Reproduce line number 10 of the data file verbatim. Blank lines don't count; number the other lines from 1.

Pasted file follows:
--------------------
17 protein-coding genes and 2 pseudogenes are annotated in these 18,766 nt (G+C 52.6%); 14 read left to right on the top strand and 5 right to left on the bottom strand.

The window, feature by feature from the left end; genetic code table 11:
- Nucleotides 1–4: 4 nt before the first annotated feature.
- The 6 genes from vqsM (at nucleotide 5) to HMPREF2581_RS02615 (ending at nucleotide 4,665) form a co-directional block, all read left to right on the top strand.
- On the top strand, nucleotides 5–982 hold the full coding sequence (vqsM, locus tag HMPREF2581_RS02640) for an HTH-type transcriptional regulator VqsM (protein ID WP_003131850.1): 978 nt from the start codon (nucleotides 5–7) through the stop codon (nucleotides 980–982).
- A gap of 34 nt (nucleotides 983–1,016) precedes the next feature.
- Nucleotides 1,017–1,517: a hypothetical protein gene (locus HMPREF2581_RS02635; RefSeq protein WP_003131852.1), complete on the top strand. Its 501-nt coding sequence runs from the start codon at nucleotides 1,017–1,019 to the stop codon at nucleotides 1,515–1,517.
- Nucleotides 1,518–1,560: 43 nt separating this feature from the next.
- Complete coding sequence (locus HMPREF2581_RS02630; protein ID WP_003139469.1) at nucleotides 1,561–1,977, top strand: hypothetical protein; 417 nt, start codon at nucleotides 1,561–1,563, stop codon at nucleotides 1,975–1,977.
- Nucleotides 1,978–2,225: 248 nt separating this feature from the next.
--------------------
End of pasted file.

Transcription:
- Nucleotides 1,978–2,225: 248 nt separating this feature from the next.